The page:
For more information, contact Roberto Docampo, 333-3845 or email@example.com.
Since 1987, Student Affairs has presented annual awards, which include a monetary prize, to students who demonstrate exemplary leadership. Recipients are honored at a luncheon, scheduled this year for April 15.
Award information, descriptions and nomination forms can be found at www.odos.uiuc.edu/awards/index.htm.
Nomination forms must be received by 5 p.m. Feb. 16. If you have questions, contact Willard Broom at 333-0055.
Anyone may nominate an achievement for consideration by the committee. For a nomination form or more information, contact Robin Kaler, 333-5010 or firstname.lastname@example.org. Forms are due by Feb. 18.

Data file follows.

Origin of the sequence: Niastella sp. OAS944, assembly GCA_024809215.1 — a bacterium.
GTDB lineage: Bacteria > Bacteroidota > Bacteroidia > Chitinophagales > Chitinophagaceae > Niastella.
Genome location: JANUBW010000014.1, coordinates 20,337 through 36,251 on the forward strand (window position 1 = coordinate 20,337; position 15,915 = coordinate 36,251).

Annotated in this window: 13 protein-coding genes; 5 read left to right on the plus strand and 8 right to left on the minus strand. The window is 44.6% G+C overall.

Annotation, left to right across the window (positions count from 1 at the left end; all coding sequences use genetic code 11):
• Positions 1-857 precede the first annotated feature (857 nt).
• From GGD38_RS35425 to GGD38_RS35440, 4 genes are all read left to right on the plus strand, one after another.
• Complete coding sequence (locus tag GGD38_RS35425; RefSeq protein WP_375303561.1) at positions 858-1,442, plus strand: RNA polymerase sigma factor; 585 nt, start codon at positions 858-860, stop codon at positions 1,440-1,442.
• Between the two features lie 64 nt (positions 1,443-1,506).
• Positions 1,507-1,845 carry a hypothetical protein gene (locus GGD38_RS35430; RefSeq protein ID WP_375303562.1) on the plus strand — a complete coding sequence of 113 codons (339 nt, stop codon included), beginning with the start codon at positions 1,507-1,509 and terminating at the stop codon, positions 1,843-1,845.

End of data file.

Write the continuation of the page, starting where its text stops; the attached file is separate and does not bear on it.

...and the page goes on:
Gallery hours for viewing the installation piece, titled "pretty," are 8 to 11 p.m. Feb. 14-17; 8 p.m. to midnight Feb. 18; and 1 to 4 p.m. and 8 to 11 p.m. Feb. 19.
The project -- which will feature painting, installation work, a documentary film and live and interactive performances -- is directed by UI theater student Rachel Reynolds. The ensemble includes more than 30 UI students and faculty members as well as community members.
For a preview of part of the show, the public may attend open rehearsals of a Marilyn Monroe dance piece choreographed by dance student Rachel Germond Feb. 9-12. The rehearsals will take place at noon Feb. 9-12 at the Krannert Art Museum.
Sponsors include the Body Pride Project, SORF, Women's Studies Program and dance and theater departments.